Three weeks ago I publicly committed to completing 50 challenges in 2 years; some physical, some on my bucket list, some out of my comfort zone, some more charitable and so on. Almost instantly I thought ‘oh no, I’ve actually got to do these now and how am I going to tick off almost one a fortnight’. Not so clever Victoria, why couldn’t you just be like ‘normal’ people and spend your time off relaxing instead of manically making plans.
The answer is all in my mind. I have come to realise that I am never completely happy unless I’m pushing myself – I thrive under pressure or when out of my comfort zone. Not necessarily at the time, but afterwards the adrenalin and exhilaration that I feel can stay with me for hours, days and even weeks. The irony though is that more often than not whilst I am actually completing the challenge, usually a run, I am in a constant negative battle with my mind. A typical run goes something like this….
Day before – I’m going to go for a run tomorrow, I’ve got time, the weather is OK and I need some exercise
Next morning – I need to do the washing up/ironing/cleaning, weather is looking a bit dodgy, not sure I feel 100%
There is then a 50/50 chance that I’ll actually do the run
Mile one – why am I doing this, my legs are sore, I haven’t done up my trainers properly, not sure I’ll do the whole 6/8/10 miles
Mile two – I wonder where I can do a short cut, think I’ll just run half the distance, my legs are agony, I obviously didn’t eat the right food yesterday, I think I might have a blister
Mile three – OK Victoria, sort yourself out, just run to the next telegraph pole/next village/next road junction then see how you feel
Mile four – here’s the short cut option, shall I do it, yes/no, OK lets just try another mile
Mile five/six – don’t even notice them
Mile seven – I’m amazing, I’m far fitter than I think, I’m going to smash the Bath Half/London Marathon
And so on…… Sound familiar?!
So it was with some trepidation that I embarked Julian House’s annual Circuit of Bath walk last weekend. For those of you who don’t know Bath its fairly hilly and this beautiful 22-mile walk goes all around the perimeter and includes 3 decent size hills. For some reason known only to me, 10 days beforehand I decided, with no training, to run this route instead of walking it. I must have had an extra glass of wine or been having a funny moment! But this is exactly the reason why I’m doing this 50at50 challenge – why not try it? What’s the worst that can happen? Does it really matter if I don’t complete it? I made sure I had money for a taxi home, so other than wounded pride I had nothing to lose.
In the 24 hours beforehand I had eaten plenty of carbs and protein and had also decided that I was aiming for 7.5 hours (the time that it had taken me to walk the Circuit a few years ago) – anything faster was brilliant and I was planning to run all downhills and flat and attempt to run up the hills, but not to worry if I walked. The only deadline was that I had to have finished by 245pm so that I could watch the second half of a football match that my son was playing in (conveniently at the same location as the start/finish point)! The forecast was awful so I took some spare socks and a waterproof.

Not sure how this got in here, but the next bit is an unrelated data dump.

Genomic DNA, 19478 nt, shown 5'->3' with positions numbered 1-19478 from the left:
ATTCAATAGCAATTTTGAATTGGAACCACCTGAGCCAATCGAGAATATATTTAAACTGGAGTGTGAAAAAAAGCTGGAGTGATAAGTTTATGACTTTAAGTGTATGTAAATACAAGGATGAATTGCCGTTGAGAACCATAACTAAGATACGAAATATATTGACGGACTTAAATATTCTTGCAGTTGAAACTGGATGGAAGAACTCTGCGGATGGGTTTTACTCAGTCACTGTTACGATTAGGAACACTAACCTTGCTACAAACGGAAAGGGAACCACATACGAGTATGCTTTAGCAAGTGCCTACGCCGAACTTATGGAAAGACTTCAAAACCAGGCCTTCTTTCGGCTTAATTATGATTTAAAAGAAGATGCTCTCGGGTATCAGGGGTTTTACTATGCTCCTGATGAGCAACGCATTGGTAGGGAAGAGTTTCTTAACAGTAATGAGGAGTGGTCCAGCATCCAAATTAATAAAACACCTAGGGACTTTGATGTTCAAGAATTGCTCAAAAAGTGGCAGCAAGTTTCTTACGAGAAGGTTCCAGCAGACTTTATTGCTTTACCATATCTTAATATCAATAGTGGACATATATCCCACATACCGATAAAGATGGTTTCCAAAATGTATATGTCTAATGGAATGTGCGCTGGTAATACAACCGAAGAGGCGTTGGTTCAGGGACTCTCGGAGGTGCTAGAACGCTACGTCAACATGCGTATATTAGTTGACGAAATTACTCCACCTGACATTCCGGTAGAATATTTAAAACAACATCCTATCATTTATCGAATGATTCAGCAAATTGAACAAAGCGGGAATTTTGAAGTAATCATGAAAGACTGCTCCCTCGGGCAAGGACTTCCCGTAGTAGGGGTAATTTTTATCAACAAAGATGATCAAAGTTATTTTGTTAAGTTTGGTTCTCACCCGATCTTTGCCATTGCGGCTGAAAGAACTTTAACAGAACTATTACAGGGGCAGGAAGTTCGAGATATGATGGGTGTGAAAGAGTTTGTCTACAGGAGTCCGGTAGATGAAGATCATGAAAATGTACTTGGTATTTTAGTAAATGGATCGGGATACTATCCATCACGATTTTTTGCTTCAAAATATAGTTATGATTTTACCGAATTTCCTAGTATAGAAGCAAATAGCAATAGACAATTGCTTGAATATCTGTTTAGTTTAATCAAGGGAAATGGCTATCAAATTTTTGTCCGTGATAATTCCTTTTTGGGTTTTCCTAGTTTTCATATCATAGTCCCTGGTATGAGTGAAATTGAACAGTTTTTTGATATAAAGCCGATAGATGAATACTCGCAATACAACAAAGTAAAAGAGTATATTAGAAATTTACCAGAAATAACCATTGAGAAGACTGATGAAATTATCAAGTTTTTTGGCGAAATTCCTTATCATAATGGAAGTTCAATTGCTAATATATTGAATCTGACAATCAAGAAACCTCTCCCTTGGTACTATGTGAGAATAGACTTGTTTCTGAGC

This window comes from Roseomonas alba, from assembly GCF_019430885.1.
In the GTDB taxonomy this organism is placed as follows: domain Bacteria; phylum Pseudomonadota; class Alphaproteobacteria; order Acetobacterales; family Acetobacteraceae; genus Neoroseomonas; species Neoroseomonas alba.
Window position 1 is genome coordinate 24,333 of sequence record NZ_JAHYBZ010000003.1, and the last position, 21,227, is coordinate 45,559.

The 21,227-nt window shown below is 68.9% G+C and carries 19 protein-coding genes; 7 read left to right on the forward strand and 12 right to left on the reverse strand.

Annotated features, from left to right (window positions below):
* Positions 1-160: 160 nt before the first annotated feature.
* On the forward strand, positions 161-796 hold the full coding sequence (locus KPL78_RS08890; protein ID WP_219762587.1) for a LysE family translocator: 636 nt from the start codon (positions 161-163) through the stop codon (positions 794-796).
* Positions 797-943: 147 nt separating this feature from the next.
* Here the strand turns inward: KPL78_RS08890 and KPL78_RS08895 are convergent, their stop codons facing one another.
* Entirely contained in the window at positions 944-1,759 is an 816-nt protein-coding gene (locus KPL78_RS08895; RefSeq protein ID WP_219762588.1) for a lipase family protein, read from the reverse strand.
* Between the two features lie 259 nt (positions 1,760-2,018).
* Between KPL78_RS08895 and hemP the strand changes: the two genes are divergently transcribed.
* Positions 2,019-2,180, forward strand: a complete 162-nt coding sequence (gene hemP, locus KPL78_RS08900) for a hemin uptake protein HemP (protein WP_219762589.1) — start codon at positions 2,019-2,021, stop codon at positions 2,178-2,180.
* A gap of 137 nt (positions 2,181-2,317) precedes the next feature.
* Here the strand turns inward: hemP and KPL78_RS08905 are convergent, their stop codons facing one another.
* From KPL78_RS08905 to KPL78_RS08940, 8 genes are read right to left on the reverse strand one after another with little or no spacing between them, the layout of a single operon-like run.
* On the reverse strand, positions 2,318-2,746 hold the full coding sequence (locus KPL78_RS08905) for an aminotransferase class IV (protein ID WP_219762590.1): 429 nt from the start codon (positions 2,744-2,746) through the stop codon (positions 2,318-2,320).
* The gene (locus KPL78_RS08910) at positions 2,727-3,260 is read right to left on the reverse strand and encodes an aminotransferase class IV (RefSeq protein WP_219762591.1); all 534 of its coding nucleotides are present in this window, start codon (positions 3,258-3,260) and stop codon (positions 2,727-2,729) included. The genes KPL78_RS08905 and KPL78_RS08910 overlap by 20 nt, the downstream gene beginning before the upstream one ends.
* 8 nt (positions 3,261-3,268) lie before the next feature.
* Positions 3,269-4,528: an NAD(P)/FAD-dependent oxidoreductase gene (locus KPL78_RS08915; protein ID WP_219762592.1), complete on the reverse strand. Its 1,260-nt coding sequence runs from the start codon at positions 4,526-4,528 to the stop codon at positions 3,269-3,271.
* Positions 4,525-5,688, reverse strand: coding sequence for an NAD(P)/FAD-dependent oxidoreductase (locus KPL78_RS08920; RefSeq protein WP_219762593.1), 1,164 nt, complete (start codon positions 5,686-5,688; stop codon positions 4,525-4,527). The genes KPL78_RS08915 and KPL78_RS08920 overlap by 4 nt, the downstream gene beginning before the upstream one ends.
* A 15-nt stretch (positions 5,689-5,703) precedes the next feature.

The night before I was totally chilled and actually looking forward to it – why? I never feel like that, even before a short run.
Quite incredibly I loved every second of my run (and I never thought I’d say those words). I pootled along, enjoyed the scenery, ran with a couple of other people, chatted to a few people, got absolutely soaked, stopped to change into dry socks when it stopped raining, ran almost the entire distance, didn’t have any mental mind games going on and completed it in 6 hours 12 minutes. Why? What had changed?
Not surprisingly it’s all about mindset, but more interestingly I’ve discovered something called Runner’s High – its about pushing yourself, but not too hard. Don’t push yourself enough and you won’t generate enough endorphins to cause euphoria, push yourself too hard and the pain will outweigh the benefits. Find the sweet spot and you feel on a complete high and feel that anything is achievable! In the past I’ve always pushed myself too hard; try to run faster or further, aim to run the marathon in sub 4 hours or sub 5 hours and so on. I only got a feeling of satisfaction if I had exceeded my target, but I’m not aiming for the Olympics so why not just enjoy it; I might actually get more satisfaction by taking things a bit slower!
What have I learnt from this challenge? Pushing yourself (whether physically or mentally) doesn’t have to be painful. Just go one step at a time and enjoy yourself. Slow down. As the famous poem, Leisure, by William Henry Davies says:
‘What is this life if, full of care,
We have no time to stand and stare.’
Please don’t forget to donate to my amazing charities; whilst I happily admit that I’m doing this for my own personal satisfaction, the real driving force is to raise as much money as possible. Thank you!
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